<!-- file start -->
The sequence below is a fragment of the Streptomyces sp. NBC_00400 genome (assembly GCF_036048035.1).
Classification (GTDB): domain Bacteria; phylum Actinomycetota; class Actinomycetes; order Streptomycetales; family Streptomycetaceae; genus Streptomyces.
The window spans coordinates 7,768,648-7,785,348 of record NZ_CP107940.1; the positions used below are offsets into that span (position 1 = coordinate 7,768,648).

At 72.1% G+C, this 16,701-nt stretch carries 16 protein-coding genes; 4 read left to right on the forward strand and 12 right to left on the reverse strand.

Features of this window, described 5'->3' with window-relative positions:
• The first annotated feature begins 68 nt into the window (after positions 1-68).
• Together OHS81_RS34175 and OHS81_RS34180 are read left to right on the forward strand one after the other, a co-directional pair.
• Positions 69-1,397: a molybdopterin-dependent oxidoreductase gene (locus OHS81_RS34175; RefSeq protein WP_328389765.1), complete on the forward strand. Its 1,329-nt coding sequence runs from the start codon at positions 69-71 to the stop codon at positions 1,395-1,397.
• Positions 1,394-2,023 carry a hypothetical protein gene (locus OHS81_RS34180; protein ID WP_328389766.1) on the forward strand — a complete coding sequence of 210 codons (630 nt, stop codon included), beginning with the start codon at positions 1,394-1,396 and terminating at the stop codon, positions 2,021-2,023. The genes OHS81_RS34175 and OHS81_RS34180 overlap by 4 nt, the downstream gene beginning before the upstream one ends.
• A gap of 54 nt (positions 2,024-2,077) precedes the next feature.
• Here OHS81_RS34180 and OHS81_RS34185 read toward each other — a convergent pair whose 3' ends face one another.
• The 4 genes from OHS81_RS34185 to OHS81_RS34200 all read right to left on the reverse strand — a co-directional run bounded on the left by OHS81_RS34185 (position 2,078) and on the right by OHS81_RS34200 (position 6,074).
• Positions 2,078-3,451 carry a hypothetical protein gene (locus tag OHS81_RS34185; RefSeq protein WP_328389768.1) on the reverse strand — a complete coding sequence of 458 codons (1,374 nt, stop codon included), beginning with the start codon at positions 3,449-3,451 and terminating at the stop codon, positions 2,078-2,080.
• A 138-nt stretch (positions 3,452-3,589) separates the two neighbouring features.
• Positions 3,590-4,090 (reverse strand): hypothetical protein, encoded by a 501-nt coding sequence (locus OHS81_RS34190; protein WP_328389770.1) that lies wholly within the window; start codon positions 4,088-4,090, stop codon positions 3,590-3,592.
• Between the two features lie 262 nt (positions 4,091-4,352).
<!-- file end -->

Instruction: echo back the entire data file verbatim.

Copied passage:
The sequence below is a fragment of the Streptomyces sp. NBC_00400 genome (assembly GCF_036048035.1).
Classification (GTDB): domain Bacteria; phylum Actinomycetota; class Actinomycetes; order Streptomycetales; family Streptomycetaceae; genus Streptomyces.
The window spans coordinates 7,768,648-7,785,348 of record NZ_CP107940.1; the positions used below are offsets into that span (position 1 = coordinate 7,768,648).

At 72.1% G+C, this 16,701-nt stretch carries 16 protein-coding genes; 4 read left to right on the forward strand and 12 right to left on the reverse strand.

Features of this window, described 5'->3' with window-relative positions:
• The first annotated feature begins 68 nt into the window (after positions 1-68).
• Together OHS81_RS34175 and OHS81_RS34180 are read left to right on the forward strand one after the other, a co-directional pair.
• Positions 69-1,397: a molybdopterin-dependent oxidoreductase gene (locus OHS81_RS34175; RefSeq protein WP_328389765.1), complete on the forward strand. Its 1,329-nt coding sequence runs from the start codon at positions 69-71 to the stop codon at positions 1,395-1,397.
• Positions 1,394-2,023 carry a hypothetical protein gene (locus OHS81_RS34180; protein ID WP_328389766.1) on the forward strand — a complete coding sequence of 210 codons (630 nt, stop codon included), beginning with the start codon at positions 1,394-1,396 and terminating at the stop codon, positions 2,021-2,023. The genes OHS81_RS34175 and OHS81_RS34180 overlap by 4 nt, the downstream gene beginning before the upstream one ends.
• A gap of 54 nt (positions 2,024-2,077) precedes the next feature.
• Here OHS81_RS34180 and OHS81_RS34185 read toward each other — a convergent pair whose 3' ends face one another.
• The 4 genes from OHS81_RS34185 to OHS81_RS34200 all read right to left on the reverse strand — a co-directional run bounded on the left by OHS81_RS34185 (position 2,078) and on the right by OHS81_RS34200 (position 6,074).
• Positions 2,078-3,451 carry a hypothetical protein gene (locus tag OHS81_RS34185; RefSeq protein WP_328389768.1) on the reverse strand — a complete coding sequence of 458 codons (1,374 nt, stop codon included), beginning with the start codon at positions 3,449-3,451 and terminating at the stop codon, positions 2,078-2,080.
• A 138-nt stretch (positions 3,452-3,589) separates the two neighbouring features.
• Positions 3,590-4,090 (reverse strand): hypothetical protein, encoded by a 501-nt coding sequence (locus OHS81_RS34190; protein WP_328389770.1) that lies wholly within the window; start codon positions 4,088-4,090, stop codon positions 3,590-3,592.
• Between the two features lie 262 nt (positions 4,091-4,352).